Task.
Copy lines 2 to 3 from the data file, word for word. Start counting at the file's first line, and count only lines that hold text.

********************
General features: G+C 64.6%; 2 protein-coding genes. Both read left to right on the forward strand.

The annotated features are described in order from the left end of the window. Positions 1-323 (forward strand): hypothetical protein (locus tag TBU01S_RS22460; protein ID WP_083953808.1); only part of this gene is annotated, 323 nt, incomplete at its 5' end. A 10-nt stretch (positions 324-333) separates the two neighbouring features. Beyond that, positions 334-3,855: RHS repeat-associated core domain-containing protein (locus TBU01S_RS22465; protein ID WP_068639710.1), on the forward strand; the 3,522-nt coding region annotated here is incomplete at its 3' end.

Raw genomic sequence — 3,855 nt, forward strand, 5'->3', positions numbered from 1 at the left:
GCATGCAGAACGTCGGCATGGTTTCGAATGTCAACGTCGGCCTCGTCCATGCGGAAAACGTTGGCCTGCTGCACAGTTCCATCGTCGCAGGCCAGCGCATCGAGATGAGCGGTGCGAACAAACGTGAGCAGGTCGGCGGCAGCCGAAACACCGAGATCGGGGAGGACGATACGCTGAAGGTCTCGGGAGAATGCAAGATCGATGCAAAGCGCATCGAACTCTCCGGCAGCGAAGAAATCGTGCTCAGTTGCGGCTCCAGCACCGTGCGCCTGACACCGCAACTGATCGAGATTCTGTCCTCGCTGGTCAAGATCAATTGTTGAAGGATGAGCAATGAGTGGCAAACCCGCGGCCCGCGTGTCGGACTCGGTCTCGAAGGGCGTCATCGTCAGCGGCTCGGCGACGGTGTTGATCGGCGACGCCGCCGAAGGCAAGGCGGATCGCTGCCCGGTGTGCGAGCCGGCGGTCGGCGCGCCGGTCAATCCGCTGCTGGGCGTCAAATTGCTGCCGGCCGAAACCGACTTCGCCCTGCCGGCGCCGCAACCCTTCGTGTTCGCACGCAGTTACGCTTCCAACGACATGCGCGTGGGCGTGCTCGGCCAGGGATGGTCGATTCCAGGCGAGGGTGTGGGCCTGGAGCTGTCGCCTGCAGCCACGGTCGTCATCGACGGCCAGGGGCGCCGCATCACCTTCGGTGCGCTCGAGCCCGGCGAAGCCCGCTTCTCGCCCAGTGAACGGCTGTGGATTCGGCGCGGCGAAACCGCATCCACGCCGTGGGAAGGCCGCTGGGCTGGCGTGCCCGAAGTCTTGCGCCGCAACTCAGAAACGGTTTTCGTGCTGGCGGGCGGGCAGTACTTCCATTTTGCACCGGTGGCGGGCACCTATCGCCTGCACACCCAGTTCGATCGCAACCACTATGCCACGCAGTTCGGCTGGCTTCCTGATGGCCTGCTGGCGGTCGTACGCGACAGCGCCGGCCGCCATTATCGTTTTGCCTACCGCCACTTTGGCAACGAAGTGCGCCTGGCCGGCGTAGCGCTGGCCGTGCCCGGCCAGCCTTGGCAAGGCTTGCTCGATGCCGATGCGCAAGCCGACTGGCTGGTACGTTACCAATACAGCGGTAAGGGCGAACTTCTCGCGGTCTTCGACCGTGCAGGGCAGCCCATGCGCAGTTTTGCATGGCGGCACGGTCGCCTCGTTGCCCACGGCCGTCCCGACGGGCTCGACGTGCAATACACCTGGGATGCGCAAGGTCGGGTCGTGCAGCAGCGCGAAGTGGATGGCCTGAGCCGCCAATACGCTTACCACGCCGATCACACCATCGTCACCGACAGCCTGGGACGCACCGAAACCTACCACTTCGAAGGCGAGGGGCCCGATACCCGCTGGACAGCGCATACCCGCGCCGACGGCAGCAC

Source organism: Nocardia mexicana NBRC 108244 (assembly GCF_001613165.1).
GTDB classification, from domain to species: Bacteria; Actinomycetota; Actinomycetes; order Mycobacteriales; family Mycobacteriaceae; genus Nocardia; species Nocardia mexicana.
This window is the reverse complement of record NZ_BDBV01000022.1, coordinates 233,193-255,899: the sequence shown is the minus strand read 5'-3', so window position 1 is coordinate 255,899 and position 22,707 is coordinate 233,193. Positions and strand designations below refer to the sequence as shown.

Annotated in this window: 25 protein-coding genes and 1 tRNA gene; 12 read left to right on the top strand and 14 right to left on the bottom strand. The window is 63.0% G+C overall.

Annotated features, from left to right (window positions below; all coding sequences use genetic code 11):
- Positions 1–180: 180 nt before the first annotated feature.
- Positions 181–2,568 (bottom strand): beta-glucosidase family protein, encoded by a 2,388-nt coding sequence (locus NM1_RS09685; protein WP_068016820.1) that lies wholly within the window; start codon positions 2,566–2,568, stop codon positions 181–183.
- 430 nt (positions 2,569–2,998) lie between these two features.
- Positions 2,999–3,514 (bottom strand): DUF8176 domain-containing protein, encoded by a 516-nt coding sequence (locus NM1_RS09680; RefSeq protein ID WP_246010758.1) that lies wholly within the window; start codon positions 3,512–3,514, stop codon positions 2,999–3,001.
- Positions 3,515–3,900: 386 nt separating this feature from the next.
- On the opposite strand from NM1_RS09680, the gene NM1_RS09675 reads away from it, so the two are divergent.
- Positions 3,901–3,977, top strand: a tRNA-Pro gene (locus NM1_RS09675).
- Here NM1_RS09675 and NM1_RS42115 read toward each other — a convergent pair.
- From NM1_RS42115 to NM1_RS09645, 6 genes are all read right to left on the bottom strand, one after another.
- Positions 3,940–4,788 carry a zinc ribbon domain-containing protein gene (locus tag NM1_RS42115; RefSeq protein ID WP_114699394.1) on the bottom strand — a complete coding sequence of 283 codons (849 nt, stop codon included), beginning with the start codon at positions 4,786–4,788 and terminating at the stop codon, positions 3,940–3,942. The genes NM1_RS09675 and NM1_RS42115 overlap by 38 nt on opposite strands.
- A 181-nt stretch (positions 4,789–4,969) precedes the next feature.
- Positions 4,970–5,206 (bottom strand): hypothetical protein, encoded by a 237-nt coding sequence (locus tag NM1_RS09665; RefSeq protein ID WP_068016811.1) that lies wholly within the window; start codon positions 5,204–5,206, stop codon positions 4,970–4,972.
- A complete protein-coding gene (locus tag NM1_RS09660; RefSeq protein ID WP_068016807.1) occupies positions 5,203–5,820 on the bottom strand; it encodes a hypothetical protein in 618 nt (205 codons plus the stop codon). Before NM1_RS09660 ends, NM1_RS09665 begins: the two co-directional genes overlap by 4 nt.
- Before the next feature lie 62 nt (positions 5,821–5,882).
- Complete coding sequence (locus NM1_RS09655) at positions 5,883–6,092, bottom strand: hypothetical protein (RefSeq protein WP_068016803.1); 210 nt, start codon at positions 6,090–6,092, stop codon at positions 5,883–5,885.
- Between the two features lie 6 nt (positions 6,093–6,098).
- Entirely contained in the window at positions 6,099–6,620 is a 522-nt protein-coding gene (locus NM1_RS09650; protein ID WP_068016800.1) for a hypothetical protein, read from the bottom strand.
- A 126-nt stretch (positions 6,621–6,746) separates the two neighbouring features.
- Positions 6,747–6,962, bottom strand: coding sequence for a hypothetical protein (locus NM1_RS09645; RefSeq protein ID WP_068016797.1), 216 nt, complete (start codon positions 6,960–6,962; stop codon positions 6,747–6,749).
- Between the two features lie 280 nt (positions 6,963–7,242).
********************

The annotated features are described in order from the left end of the window. Positions 1-323 (forward strand): hypothetical protein (locus tag TBU01S_RS22460; protein ID WP_083953808.1); only part of this gene is annotated, 323 nt, incomplete at its 5' end. A 10-nt stretch (positions 324-333) separates the two neighbouring features. Beyond that, positions 334-3,855: RHS repeat-associated core domain-containing protein (locus TBU01S_RS22465; protein ID WP_068639710.1), on the forward strand; the 3,522-nt coding region annotated here is incomplete at its 3' end.

Raw genomic sequence — 3,855 nt, forward strand, 5'->3', positions numbered from 1 at the left: